Cloisters of Saint John Lateran, Rome. Source:

Thursday, 20 November 2014

"Dies Irae". The Sequence In A Requiem Mass.

"Dies Irae".
The Sequence in a Requiem Mass
(Mass for the Dead).
Available on YouTube at

"Dies Irae" (Day of Wrath) is a Latin Hymn, attributed to either Thomas of Celano, of the Franciscan Order (1200 – circa 1265), or to Latino Malabranca Orsini († 1294), Lector at the Dominican Studium, at Santa Sabina, the forerunner of the Pontifical University of Saint Thomas Aquinas, The Angelicum, in Rome.

The Hymn dates from at least the 13th-Century, though it is possible that it is much older, with some sources ascribing its origin to Saint Gregory the Great († 604 A.D.), Saint Bernard of Clairvaux (1090 - 1153), or Saint Bonaventure (1221-1274).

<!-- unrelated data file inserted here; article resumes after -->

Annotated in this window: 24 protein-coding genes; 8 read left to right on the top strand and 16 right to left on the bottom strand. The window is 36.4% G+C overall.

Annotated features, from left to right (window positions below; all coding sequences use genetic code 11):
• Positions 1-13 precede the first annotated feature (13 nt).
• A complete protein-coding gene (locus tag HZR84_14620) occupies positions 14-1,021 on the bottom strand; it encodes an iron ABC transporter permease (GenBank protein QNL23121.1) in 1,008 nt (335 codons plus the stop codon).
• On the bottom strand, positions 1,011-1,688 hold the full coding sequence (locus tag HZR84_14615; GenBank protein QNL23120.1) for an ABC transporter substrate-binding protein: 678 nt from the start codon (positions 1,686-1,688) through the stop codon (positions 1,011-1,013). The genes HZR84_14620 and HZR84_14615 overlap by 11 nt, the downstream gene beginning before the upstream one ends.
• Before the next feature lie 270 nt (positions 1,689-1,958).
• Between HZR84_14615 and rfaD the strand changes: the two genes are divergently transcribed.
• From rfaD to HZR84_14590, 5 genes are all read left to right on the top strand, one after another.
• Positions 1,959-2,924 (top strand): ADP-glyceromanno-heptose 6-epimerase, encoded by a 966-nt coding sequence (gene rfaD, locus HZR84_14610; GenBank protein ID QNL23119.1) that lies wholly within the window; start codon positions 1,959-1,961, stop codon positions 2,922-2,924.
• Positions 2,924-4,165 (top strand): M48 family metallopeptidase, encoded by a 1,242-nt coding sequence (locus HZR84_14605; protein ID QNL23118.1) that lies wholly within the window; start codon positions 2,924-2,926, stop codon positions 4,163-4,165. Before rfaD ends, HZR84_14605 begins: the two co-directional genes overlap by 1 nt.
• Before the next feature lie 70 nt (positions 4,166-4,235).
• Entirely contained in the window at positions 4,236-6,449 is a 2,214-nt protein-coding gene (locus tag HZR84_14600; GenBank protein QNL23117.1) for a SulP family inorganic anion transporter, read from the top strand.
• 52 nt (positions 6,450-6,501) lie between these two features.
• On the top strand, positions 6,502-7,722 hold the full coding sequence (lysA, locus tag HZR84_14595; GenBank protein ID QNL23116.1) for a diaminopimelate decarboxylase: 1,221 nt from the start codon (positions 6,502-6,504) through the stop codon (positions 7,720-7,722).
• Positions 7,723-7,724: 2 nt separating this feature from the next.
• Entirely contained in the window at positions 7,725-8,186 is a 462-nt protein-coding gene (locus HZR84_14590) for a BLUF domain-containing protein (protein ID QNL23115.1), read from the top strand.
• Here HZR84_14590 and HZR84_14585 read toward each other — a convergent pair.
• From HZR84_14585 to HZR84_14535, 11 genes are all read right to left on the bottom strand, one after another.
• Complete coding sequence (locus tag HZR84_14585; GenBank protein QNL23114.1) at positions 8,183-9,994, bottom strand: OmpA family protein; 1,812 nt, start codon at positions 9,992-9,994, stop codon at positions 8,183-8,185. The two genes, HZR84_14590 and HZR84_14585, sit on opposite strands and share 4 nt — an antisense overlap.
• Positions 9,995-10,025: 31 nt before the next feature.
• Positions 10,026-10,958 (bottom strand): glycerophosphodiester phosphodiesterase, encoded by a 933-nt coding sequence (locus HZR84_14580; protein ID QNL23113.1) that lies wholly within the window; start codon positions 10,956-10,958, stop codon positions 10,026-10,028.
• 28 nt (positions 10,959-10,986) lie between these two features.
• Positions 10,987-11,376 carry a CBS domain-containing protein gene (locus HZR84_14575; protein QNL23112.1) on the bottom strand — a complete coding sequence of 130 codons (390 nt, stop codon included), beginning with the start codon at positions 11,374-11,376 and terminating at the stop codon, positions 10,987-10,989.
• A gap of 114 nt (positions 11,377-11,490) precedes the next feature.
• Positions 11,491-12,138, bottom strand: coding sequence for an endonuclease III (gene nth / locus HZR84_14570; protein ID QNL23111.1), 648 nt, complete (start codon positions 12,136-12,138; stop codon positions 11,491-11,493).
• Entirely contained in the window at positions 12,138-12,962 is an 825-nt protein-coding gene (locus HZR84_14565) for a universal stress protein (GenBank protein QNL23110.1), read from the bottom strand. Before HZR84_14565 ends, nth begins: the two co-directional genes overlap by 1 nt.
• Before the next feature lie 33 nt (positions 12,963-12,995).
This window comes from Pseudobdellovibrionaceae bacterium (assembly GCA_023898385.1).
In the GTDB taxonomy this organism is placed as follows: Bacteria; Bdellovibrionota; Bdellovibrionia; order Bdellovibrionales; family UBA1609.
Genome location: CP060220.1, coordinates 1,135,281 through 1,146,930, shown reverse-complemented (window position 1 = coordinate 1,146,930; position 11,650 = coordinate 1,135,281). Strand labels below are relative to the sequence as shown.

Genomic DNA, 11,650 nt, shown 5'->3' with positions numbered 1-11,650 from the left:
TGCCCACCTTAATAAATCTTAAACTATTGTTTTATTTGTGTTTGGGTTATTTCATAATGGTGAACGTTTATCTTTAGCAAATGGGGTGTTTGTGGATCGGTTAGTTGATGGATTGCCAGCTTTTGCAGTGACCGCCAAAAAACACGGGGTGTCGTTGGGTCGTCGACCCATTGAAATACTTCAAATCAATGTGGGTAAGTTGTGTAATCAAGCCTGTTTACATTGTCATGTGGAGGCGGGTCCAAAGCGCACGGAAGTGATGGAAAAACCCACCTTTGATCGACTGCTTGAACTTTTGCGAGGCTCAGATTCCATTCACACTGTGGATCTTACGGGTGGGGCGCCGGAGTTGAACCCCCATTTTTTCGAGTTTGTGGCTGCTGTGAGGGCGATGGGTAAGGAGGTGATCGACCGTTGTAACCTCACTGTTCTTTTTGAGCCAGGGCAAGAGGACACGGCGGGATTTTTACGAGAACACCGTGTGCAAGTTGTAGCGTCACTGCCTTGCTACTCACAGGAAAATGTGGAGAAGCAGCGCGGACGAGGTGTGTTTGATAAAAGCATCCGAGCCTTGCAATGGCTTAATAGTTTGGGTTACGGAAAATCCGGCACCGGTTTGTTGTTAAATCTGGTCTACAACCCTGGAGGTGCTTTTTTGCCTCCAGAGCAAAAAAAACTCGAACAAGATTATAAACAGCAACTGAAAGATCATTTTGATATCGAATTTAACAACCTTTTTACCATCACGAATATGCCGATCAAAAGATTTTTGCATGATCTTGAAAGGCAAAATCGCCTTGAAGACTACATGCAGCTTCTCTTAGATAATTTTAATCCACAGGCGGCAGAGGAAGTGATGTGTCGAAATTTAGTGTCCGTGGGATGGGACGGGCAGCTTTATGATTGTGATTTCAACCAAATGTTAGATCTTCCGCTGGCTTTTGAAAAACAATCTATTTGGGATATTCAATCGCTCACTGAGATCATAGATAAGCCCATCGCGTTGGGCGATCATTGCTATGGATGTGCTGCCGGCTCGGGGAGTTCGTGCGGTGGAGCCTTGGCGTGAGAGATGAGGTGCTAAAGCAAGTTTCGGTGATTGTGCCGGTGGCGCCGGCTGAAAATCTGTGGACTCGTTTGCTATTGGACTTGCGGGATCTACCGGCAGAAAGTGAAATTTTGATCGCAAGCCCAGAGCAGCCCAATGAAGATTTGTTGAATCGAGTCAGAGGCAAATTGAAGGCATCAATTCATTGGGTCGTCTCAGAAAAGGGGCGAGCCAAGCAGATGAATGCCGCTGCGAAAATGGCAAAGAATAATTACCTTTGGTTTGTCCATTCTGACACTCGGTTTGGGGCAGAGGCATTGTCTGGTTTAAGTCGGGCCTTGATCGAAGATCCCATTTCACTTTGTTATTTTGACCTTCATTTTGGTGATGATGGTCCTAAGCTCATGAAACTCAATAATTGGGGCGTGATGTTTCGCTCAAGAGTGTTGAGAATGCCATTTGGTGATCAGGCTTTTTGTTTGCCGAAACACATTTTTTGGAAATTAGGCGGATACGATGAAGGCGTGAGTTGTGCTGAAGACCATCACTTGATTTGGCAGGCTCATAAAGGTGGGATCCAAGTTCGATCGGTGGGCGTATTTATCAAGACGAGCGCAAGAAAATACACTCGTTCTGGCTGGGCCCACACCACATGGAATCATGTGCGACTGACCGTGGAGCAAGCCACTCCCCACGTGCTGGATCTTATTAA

It is a Mediaeval Latin Poem, characterised by its accentual stress and its rhymed lines. The metre is trochaic. The Poem describes the Day of Judgment, the Last Trumpet summoning Souls before the Throne of God, where the Saved will be delivered and the Damned cast into Eternal Flames.

The Hymn is best known from its use as a Sequence in the Roman Catholic Requiem Mass (Mass for the Dead, or Funeral Mass). It also continues to form part of the Traditional Liturgy for All Souls' Day (Feast Day 2 November). An English version is found in various Anglican Communion Service Books.

No comments:

Post a Comment

Related Posts Plugin for WordPress, Blogger...